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DEVELOPMENT OF PARLIAMENT
THE NINETEENTH CENTURY
G. LOWES DICKINSON, M.A.
FELLOW OF KING'S COLLEGE, CAMBRIDGE
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THE OBJECT of the following pages is twofold. First, to recount, as briefly and clearly as may be, the process of the democratisation' of Parliament; secondly, to put what appears to me to be one of the most important questions to which that process has given rise—the question of the competence of a democratic House of Commons to direct to a satisfactory issue the socialistic tendencies of the future.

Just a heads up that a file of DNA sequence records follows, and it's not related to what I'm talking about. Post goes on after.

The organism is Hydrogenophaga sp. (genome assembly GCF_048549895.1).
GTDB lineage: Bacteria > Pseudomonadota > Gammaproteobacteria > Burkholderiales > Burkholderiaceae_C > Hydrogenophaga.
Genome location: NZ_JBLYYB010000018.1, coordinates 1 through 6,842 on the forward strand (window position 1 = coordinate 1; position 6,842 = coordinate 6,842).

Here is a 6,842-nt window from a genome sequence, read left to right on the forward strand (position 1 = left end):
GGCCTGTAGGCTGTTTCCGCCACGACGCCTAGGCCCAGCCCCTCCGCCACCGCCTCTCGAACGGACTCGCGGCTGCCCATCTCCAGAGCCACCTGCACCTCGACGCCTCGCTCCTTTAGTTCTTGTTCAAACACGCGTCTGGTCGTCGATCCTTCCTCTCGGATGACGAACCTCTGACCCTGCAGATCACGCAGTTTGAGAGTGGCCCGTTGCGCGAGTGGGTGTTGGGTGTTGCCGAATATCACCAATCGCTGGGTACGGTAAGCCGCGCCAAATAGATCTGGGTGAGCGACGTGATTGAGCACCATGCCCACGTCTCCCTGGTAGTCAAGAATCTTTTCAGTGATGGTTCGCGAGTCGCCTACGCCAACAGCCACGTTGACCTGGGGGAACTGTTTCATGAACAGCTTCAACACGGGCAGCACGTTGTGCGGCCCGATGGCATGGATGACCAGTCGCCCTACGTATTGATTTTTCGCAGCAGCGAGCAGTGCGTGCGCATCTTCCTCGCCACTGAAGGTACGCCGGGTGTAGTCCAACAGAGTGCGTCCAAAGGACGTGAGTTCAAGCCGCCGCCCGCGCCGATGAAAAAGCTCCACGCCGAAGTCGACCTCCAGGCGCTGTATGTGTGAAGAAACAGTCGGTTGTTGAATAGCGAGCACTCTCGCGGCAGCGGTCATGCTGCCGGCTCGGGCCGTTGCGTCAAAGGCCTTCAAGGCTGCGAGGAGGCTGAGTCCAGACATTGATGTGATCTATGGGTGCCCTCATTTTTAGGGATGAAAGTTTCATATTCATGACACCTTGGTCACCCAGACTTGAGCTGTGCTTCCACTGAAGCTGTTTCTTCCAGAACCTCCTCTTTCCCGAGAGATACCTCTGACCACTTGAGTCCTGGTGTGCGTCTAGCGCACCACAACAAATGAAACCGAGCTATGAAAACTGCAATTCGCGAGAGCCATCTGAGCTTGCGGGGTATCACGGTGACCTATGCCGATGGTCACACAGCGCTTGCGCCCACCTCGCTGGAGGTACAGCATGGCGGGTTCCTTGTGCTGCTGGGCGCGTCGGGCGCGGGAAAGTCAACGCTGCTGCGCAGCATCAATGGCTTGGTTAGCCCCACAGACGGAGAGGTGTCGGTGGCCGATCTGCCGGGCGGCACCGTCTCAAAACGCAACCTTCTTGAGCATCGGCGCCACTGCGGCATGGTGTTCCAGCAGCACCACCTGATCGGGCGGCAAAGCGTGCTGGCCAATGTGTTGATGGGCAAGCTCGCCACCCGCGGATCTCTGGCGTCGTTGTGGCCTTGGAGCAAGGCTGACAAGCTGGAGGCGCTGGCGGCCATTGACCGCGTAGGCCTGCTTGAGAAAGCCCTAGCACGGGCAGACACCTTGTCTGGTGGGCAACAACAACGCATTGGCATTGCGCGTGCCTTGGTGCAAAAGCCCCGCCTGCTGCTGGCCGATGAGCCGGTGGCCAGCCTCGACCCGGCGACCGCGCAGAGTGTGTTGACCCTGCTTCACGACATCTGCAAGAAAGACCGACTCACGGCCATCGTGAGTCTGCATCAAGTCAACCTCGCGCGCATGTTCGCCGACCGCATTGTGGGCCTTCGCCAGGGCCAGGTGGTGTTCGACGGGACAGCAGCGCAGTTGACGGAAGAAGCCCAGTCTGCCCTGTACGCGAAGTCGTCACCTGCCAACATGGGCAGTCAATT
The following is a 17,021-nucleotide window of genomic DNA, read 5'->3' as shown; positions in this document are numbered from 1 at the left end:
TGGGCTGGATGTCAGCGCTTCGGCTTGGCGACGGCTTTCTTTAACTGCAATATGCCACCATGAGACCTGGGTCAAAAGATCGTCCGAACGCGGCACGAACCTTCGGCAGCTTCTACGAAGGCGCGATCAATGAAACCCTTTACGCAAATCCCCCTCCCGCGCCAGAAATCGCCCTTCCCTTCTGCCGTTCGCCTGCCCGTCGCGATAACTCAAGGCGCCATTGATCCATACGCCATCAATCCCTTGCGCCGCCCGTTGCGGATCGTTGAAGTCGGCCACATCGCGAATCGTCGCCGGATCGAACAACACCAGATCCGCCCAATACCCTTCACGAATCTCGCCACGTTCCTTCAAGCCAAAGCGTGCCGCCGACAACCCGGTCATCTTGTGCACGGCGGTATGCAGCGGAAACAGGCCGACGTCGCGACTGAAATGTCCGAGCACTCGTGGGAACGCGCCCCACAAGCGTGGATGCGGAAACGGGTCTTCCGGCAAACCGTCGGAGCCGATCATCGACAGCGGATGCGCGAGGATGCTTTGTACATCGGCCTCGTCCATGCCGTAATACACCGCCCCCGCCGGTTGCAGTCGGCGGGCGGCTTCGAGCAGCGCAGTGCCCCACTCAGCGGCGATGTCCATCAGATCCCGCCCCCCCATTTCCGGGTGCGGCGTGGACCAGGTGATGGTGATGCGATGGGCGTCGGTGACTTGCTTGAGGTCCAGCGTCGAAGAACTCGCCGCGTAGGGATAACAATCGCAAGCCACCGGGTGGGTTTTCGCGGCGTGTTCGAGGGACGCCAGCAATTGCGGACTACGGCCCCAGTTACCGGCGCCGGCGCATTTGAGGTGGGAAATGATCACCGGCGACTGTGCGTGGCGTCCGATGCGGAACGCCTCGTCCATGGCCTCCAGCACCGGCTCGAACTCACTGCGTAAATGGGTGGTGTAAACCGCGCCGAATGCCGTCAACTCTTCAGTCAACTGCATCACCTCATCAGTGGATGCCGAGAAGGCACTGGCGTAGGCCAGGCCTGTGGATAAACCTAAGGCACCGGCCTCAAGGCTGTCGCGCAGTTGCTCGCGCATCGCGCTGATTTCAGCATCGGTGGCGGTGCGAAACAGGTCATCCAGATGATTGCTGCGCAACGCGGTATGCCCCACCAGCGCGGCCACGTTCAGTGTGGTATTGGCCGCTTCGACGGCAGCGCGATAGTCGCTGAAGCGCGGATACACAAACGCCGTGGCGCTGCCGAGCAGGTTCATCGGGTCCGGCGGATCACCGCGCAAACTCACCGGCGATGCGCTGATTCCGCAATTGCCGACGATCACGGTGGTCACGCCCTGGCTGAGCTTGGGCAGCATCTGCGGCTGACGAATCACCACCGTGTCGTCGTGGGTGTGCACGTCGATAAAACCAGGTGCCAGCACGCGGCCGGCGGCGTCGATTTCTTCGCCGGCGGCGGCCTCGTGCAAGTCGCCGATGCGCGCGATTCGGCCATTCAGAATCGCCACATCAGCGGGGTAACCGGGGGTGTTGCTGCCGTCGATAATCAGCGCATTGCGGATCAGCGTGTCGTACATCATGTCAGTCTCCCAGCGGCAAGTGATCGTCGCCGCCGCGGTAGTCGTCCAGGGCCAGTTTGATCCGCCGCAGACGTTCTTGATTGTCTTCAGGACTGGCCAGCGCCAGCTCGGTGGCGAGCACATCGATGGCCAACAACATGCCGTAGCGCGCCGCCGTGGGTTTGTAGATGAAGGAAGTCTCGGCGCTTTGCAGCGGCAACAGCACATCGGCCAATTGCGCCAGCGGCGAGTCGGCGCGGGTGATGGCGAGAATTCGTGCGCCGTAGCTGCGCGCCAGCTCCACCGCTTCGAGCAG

It would have been easy for me to expand my materials into a larger book, to insert in the text much that I have relegated to notes, and to add much which I have omitted altogether. But I have preferred to aim, above all things, at clearness and brevity, in the hope that what I have written may be read, if not by the general public, at any rate by some who are not professional